ĂŠcurie25 Supercar Club
30 | ĂŠ25 magazine
Photography: Julian Calverley Copy: Aaron Weddell
Lamborghini Gallardo LP560-4 Spyder
ĂŠ25 magazine | 31
30 | ĂŠ25 magazine
é25 magazine | 31
There’s a throaty induction roar in harmony with the bark from the four cannon-like exhausts, producing a solid sonic wave on which you surf.
I’m typing this introduction as I blast through the Peterborough countryside at 100mph or thereabouts. Since setting off a short time ago, I’ve already checked my email and grabbed an impromptu 40 winks, and I’m gearing up for a spot of lunch. Over 6,000bhp is propelling me towards a date with an old flame - we’ve been out of touch for a while and I hear that, since our last unforgettable dalliance, she’s had a few changes made, so I’m keen to reach our rendezvous as swiftly as possible. Of course, I’m not yet behind the wheel of the vision you see in the images gracing these pages. I’m letting the train take the strain, having deposited my own car at écurie25 London’s King’s Cross headquarters, and am now making light work of the almost 200 miles to their Leeds branch. Not only does this save me a slog up the M1, but it also gives me time to reflect on our past liaisons... The Lamborghini Gallardo and I go way back. Over the years, I’ve sampled various iterations - from the original manual coupes through to the Spyder and a number of different manual and semi-automatic combinations. Each and every time I have had the keys to a Gallardo, it has been a real wrench to hand them back thanks to its impressive blend of otherworldly supercar performance and real-world usability. We’ve previously enjoyed weekends to country retreats, European jaunts and she has even enlivened potentially mundane excursions to visit the relatives. Despite being quietly confident that they won’t have, I’m slightly nervous that any changes made to this new model may have messed with that spark which we previously shared. My first clue as to the changes that await me is courtesy of a revised naming convention. My weekend steed is to be the Lamborghini Gallardo Spyder LP560-4. The addition to the name may be dull, but what decoding this reveals is somewhat more stimulating: a convertible, packing a longitudinale posteriore (lengthwise) 560ps engine transmitting that power to the tarmac via four-wheel drive. A bit of on-the-move Googling as I near my destination reveals that there is a change in the V10’s engine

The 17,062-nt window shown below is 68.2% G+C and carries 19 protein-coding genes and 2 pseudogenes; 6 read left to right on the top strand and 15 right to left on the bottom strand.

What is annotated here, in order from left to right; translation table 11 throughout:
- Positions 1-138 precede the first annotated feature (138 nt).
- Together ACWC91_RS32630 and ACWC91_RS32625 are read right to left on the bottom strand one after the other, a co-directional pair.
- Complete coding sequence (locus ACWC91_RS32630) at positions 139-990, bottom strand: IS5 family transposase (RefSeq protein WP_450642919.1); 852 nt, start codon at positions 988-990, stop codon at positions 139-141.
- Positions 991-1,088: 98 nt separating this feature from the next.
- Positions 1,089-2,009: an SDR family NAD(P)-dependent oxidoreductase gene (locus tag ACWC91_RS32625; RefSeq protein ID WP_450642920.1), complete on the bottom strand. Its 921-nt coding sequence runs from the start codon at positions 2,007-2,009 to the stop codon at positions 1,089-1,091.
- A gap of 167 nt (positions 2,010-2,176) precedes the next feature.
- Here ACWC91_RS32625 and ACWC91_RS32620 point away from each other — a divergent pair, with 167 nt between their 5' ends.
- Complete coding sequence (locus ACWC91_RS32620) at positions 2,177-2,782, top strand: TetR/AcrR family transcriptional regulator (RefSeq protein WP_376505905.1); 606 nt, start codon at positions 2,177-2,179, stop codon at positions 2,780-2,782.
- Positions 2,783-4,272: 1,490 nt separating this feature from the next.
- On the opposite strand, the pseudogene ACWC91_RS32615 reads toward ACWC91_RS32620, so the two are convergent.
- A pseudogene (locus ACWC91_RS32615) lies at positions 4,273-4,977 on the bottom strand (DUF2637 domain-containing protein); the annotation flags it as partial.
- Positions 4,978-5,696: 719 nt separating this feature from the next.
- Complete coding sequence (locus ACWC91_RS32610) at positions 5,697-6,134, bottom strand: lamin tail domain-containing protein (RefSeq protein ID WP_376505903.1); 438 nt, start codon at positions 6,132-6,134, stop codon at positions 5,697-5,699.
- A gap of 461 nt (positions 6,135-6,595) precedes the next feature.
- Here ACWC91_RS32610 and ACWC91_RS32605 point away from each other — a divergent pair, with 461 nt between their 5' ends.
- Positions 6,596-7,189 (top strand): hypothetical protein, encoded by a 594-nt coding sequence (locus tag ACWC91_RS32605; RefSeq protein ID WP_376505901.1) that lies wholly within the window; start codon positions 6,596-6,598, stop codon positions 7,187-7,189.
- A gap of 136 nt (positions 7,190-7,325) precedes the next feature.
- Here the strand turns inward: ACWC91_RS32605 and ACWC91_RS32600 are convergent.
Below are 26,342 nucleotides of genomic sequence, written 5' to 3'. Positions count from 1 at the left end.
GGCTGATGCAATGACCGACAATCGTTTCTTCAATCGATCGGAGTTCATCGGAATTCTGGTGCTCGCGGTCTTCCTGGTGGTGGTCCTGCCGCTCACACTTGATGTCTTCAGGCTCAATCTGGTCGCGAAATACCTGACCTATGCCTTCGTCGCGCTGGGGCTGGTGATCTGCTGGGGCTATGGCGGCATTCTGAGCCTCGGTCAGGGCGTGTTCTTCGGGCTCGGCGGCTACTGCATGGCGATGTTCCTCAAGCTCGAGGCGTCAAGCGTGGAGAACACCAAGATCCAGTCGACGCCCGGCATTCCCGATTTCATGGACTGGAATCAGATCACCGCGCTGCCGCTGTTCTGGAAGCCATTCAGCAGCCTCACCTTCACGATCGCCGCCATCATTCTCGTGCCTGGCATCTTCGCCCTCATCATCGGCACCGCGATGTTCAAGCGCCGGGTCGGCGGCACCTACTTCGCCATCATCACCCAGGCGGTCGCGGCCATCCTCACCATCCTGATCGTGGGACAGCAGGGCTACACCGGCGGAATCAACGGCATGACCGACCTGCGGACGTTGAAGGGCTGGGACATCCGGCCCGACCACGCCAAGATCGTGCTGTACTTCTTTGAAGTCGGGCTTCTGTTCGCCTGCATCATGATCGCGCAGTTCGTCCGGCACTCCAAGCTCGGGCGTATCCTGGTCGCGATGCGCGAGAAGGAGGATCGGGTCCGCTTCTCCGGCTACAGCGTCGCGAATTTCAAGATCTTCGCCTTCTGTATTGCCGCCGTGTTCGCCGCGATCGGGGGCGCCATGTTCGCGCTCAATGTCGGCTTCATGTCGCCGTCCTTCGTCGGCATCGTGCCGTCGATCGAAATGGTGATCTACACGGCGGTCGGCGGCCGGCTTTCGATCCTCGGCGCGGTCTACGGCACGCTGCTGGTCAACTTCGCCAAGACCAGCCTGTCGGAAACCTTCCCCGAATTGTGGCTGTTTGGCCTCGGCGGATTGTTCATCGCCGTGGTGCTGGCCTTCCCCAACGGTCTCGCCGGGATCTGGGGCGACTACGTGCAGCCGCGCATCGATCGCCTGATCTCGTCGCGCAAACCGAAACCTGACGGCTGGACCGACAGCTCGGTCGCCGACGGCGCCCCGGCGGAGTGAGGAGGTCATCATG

capacity - up from 4961cc to 5204cc - bringing with it a healthy 39bhp and 22lb/ft gain, now 552bhp and 398lb ft, respectively. A host of other revisions reveal that, not only has the Gallardo been bulking up power-wise, but it has also managed to shed a few pounds. Anticipation levels run high as my stop is broadcast as being mere moments away. In keeping with the painless trip to Leeds, my transit from the station to écurie25 Leeds is equally silken. A car awaits my arrival and I am whisked the short distance to the north UK base of operations and, in no time at all, the Gallardo and I are busy getting reacquainted. Now, obviously, the ‘rules’ dictate that, when meeting a past love you should play it cool, I cannot help but throw social conventions out of the window and be dazzled by just how well the nip-and-tuck changes have been implemented. From the fresh front end with its Reventón-esque air dam nostrils to the sleeker rear lamps inspired by the Miura Concept, the LP560-4’s slash-cut origami styling looks as refreshingly original as her predecessor did way back in 2003. Even in the showroom alongside comparable exotica, the Gallardo stands out as something rather extraordinary. With the handover completed, I contemplated heading back ‘down south’, but rest assured, I’m not planning to travel all the way back home because, with so many great routes easily accessible from écurie25 Leeds, it would be a crime to squander them. You can’t really go too far wrong with anywhere in the Peak District, which is where I have chosen to spend the weekend with my partner (apologies, particularly to her, for not mentioning her sooner clearly, I only had one ‘lady’ on my mind earlier). My admittedly somewhat convoluted route is scheduled to include the legendary Snake Pass and the notorious Cat & Fiddle Road, as well as a whole host of sublime connecting tarmac sinews. With such a high concentration of quality driving roads in such a relatively small area, any number of charming